After a little shopping spree, we spent the rest of the evening chatting with the landlord, who proudly showed me his old ice hockey stick and a real Louisville Slugger(!)

You don't get endings like that for a great day, you know.

However, to my utter shame and chagrin, my biceps were beginning to hurt. I would be so feeling them the next day, and the day after that.

Thursday, 16 August 2007

A Frog In Their Throats

You probably have never heard of the common coqui. It's a small Puerto Rican frog that is considered an invasive species in places like Hawaii. At night, the males make such a din, nobody can get a good night's sleep.

A similar kind of noise being made by a 50 Cent-wannabe is also keeping government officials up at night.

Namewee is the handle for a university student from home who was smart enough to be in Taiwan when he recorded the six-minute diatribe about police corruption, lazy civil servants and racial tension in the country - far from the reach of those over-zealous Constitution-thumping government officials.

But he was not smart enough to leave the national flag and anthem out of it, and instead, carelessly marketed the ditty as a "gift to the country" and an "expression of his patriotism".

No matter how insignificant or redundant you think it is, or how much disdain you feel for them, you simply do not "pimp up" your nation's symbols or use them as props.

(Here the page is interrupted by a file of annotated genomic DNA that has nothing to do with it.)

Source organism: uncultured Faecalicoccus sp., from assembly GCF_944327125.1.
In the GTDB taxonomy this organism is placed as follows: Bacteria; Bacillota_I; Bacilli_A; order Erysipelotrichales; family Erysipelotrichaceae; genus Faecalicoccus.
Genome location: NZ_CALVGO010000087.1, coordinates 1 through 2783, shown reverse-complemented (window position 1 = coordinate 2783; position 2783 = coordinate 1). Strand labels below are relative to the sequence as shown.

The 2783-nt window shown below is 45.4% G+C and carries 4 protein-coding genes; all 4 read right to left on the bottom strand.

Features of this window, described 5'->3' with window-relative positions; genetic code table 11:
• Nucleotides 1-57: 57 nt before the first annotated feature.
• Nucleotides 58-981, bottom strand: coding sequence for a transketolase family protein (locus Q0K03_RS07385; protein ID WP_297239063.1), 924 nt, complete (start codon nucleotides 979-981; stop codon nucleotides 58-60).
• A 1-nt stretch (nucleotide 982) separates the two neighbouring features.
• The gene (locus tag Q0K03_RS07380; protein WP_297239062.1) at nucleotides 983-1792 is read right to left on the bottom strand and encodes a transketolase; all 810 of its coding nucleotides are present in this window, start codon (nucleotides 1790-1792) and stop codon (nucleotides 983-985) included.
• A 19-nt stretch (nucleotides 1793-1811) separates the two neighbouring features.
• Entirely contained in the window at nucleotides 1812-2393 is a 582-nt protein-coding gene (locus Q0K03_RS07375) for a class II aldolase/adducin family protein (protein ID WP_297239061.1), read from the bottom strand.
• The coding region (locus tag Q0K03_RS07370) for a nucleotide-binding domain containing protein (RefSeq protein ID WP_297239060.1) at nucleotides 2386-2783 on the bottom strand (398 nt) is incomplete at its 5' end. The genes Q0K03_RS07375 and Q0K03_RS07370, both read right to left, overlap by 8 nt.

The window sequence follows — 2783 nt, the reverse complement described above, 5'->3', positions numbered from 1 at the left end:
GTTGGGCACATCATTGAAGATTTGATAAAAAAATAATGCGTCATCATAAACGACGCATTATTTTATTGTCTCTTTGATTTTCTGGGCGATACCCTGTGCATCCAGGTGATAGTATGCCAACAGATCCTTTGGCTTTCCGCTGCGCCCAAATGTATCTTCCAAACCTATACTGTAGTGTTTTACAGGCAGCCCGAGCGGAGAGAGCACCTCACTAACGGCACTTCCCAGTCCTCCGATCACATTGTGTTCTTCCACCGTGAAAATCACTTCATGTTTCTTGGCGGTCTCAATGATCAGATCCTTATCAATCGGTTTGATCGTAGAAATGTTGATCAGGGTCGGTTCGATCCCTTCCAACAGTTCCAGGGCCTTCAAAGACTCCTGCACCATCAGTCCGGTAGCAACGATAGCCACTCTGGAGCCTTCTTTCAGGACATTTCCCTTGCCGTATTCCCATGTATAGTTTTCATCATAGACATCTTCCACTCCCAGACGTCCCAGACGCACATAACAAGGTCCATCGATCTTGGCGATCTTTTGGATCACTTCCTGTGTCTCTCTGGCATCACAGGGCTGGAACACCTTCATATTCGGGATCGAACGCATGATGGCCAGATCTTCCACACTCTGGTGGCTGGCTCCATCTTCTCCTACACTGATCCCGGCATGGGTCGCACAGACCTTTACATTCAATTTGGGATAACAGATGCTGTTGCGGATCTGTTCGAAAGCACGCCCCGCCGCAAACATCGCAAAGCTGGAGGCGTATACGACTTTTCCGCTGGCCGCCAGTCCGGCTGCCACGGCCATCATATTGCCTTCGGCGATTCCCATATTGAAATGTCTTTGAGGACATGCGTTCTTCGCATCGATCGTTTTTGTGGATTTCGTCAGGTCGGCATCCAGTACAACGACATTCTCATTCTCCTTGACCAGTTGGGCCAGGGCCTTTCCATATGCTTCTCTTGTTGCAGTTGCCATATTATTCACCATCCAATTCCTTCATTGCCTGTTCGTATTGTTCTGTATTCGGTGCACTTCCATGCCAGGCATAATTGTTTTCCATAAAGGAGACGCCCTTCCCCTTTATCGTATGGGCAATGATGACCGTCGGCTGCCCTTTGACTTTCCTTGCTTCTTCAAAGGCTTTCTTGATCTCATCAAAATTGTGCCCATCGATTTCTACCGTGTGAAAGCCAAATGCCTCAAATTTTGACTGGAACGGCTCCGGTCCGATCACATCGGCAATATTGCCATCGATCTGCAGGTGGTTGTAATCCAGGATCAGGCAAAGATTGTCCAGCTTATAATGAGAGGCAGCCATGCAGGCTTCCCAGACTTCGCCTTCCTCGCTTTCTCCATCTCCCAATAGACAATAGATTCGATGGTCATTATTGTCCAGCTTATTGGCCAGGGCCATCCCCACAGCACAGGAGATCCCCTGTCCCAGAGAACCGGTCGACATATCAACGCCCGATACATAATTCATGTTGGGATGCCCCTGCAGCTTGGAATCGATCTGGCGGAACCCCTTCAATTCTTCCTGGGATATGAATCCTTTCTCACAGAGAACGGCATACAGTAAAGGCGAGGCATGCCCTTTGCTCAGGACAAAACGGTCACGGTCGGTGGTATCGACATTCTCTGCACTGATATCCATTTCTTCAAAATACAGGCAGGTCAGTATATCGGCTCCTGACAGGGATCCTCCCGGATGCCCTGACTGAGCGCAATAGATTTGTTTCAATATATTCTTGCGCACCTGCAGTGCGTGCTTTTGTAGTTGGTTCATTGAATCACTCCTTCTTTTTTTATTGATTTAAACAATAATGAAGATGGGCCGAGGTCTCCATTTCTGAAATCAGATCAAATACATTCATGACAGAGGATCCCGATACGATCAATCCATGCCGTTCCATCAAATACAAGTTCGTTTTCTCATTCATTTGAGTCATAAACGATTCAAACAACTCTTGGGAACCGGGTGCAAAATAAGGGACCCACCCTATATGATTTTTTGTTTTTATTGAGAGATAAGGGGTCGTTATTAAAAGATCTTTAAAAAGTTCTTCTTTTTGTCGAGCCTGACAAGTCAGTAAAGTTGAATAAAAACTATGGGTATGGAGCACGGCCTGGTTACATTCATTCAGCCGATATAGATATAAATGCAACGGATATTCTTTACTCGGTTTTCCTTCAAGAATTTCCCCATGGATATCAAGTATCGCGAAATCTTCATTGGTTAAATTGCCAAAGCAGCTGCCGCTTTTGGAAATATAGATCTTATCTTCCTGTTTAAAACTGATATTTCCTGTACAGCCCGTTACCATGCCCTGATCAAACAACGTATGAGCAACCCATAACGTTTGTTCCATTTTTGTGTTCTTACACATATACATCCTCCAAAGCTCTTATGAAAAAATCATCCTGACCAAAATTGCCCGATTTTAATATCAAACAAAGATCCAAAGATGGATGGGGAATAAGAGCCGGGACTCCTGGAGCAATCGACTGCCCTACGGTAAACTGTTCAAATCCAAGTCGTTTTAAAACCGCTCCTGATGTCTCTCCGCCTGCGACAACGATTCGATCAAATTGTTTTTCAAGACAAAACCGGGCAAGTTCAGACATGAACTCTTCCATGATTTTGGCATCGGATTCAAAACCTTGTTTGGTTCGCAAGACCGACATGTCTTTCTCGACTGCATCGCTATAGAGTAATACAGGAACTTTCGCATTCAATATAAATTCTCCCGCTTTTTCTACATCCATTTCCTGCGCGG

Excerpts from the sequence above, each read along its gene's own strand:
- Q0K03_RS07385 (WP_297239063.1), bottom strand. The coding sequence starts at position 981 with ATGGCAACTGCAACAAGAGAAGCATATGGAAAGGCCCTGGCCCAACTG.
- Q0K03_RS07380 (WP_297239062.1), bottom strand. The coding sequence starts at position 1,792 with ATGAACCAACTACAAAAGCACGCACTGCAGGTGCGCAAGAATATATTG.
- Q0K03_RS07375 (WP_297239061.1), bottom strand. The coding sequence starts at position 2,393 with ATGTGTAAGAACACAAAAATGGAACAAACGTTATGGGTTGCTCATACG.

Only the government can do that.

Well, of course they can! Not long ago they messed around with the tempo of the national anthem. And how many times was the "national language" renamed and tinkered with? I was - and still am - quite happy with the Johor-Riau dialect, thank you so very much. And the old Negaraku has a much more soothing effect, especially when played during Monday mornings.

And the flags - oh, the flags! Come National Day, they're everywhere, stretched across buildings and lamp-posts, flown from rooftops of all kinds, exposed to the elements and pollution until they're nothing more than rags. The end effect is more garish, rather than festive or "tastefully patriotic".

I also remember a spot of kris-waving and a blood-curdling call to arms to "defend the sanctity of religion, ethnicity and country" during some political party's annual general assembly. But that's their symbol, and they can do whatever they want with it.

Way too many people have defended his actions; I think he screwed up. He became a godsend for politicians desperate for red herrings and easy prey, while others out there - the muggers, snatch thieves and assorted hoodlums, not to mention loons like Nordin Top - who could do (and have done) much worse, are still free to do as they please.

Snakes, rats, weasels and foxes are raiding the chicken coops while the farmers go after singing frogs, which are nothing more than a mere annoyance.

Time for the public to act smart, so the authorities will have no choice but to pick on someone their own size.

Sunday, 15 July 2007

A Slice Of Nirvana

The working title for this post was (seriously), "I Can Has Duck ConFEE?" And the answer? "Yes I can!" And I did.